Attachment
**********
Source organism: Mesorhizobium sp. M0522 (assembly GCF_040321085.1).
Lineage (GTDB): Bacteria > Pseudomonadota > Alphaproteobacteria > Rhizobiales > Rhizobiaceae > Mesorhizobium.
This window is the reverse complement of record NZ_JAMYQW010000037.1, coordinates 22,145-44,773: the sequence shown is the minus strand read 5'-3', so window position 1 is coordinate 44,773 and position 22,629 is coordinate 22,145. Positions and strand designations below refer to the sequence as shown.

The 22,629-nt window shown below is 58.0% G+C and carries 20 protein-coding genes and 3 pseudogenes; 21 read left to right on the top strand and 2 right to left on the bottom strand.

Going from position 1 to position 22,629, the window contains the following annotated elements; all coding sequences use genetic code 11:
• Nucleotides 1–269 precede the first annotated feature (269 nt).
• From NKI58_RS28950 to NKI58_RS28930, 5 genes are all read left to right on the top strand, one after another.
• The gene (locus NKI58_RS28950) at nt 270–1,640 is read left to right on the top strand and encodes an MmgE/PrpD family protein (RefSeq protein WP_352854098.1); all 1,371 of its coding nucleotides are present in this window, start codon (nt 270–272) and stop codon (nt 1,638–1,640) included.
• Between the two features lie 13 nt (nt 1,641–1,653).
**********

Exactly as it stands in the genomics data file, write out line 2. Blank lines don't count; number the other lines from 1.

Lineage (GTDB): Bacteria > Pseudomonadota > Alphaproteobacteria > Rhizobiales > Rhizobiaceae > Mesorhizobium.